ONSERT: That’s How BMW i3, BMW i8 Join Lightweight Materials (w/video)

NOV 24 2014 BY MARK KANE 6

ONSERT bolts applied in BMW i3

ONSERT bolts applied in BMW i3

DELO (adhesive expert) and Böllhoff (assembly specialist) announced a new innovative joining method for light-weight materials like CFRP and GFRP.

Composites, thin sheet metals, plastics or other materials can be equipped with a multi-purpose connection element by using a bonded bolt called ONSERT.

The first electric cars assembled using this method are the BMW i3 and i8.

The adhesive is cured in just four seconds using an LED lamp and the whole process can be automated:

“Böllhoff and DELO have tested this technology in a series of pilot projects. The last one was about fixing of cables, claddings and other components of the BMW i3. After this technique has proven its capabilities in series production, it will now be launched.”

“Composite materials, such as CFRP and GFRP, take established joining technologies including welding, screwing and riveting to their limits. This technology based on stud welding combines bonding and screwing by equipping fastening elements, such as threaded metal bolts, with a transparent plastic base and bonding it to fiber composite materials. The threaded rod of the ONSERT® can be screwed and – when necessary – removed again.”

“The special feature of this technique is its speed. The adhesive is cured within about 4 seconds using an LED lamp. It is possible to fully automate this process. The bonded connection can be loaded immediately. Bonded bolts with a base diameter of 25 mm achieve a pull-off strength up to 2,000 N on CFRP. When applying higher forces, a predetermined breaking point in the base ensures that the laminate of the composite material remains intact and no fibers are torn out. Nevertheless, the ONSERTs® are robust as shown by salt spray and VDA climate tests.”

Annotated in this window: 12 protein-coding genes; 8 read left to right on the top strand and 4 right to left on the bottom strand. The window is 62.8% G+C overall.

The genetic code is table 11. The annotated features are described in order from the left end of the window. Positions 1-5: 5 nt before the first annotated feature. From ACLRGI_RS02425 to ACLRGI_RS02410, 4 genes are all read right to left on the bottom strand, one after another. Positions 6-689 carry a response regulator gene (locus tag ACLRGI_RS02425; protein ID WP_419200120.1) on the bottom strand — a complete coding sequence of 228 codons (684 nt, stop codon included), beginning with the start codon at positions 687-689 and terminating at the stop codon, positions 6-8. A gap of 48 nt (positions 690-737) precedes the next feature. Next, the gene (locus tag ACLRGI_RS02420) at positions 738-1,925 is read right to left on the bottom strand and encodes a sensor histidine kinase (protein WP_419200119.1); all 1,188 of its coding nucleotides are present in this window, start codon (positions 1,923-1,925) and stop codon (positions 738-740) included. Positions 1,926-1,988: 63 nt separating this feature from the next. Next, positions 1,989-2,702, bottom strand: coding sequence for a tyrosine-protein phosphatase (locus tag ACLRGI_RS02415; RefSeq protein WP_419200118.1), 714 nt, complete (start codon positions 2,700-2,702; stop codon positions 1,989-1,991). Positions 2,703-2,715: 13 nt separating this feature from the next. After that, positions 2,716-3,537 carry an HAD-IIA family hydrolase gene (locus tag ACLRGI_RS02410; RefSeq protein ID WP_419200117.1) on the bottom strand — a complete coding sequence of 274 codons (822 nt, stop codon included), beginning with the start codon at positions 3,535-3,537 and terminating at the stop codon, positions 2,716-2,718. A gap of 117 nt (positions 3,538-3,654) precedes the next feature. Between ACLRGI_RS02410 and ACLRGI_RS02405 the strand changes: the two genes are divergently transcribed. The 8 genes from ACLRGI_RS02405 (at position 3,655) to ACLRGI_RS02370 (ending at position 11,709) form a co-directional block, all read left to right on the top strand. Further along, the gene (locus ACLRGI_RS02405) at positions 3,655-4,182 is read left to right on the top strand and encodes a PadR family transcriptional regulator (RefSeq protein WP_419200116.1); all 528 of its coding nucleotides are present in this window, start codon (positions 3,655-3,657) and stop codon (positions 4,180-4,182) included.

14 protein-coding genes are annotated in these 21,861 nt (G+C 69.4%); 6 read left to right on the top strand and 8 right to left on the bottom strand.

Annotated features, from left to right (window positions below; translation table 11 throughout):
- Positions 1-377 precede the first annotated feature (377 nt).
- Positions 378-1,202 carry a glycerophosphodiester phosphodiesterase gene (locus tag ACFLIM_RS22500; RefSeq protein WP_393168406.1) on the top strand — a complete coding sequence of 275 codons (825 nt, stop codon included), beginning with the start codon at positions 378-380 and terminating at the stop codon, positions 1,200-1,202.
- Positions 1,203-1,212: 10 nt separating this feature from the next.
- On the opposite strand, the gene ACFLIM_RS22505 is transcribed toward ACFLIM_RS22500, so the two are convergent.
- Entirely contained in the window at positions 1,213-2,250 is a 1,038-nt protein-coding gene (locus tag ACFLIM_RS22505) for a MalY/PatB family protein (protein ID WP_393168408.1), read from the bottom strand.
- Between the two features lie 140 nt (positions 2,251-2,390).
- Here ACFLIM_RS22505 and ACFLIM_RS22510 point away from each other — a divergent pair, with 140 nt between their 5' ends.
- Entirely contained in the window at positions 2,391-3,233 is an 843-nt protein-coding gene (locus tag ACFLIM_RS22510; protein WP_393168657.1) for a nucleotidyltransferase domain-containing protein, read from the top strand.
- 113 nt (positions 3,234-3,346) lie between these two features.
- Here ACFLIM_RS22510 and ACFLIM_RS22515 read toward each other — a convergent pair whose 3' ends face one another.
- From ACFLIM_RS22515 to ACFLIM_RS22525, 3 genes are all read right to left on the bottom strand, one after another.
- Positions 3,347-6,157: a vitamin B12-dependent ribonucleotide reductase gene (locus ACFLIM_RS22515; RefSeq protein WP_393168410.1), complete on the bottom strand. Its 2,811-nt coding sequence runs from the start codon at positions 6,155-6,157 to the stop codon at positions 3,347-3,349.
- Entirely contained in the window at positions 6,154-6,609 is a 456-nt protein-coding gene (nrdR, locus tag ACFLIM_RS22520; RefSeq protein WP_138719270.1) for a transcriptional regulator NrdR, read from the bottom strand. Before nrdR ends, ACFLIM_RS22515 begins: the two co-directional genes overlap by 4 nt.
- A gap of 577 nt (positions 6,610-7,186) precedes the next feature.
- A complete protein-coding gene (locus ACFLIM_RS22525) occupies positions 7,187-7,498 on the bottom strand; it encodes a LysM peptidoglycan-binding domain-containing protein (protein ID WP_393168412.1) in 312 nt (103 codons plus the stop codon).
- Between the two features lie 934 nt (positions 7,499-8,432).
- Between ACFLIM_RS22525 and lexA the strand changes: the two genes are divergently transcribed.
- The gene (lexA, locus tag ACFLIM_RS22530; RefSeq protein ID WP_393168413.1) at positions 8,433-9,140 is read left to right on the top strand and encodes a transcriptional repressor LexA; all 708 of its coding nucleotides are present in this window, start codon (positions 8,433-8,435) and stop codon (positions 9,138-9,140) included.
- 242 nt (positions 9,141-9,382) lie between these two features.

“In addition, ONSERTs® excel due to their flexibility in design and production. First, the structural shape can be defined by the user to a great extent, particularly in terms of rod length and base diameter. Second, they provide much freedom in production as bonded bolts can be attached to the raw body and prior to final assembly of lacquered elements.”

Here is video of BMW’s automated production process using ONSERT:

Source: DELO via GreenCarCongress

Categories: BMW

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6 Comments on "ONSERT: That’s How BMW i3, BMW i8 Join Lightweight Materials (w/video)"

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Seems like quite a bit of manual labor, and it is not on an assy line?

Ford uses adhesive & rivets to put the aluminium F150 together

(also, surprised about wearing shorts in a plant)

The 2,000 N, built-in failure tolerance, before ripping out the CFRP seemed pretty cool. I wonder if Ford’s aluminum deforms before this?

I don’t have the data. On the sheet metal lines they would set up pry-check stations, but I don’t know about the aluminum lines?

It’s a low volume assembly line for an expensive specialty car, so can presumably support slow speed and manual processes.

Not often one sees hand torqued wheel nuts like that…

I can speak from experience in the aerospace industry which has been using composites for the last 20 years that there have been many many issues with sealant and bonded standoffs. I hope BMW has significant history data

To be a little more clear on a relatively new commercial airplane we have removed hundreds of bonded standoffs to replace them with mechanically fastened standoffs because the Sealant was failing and the fasteners were falling off.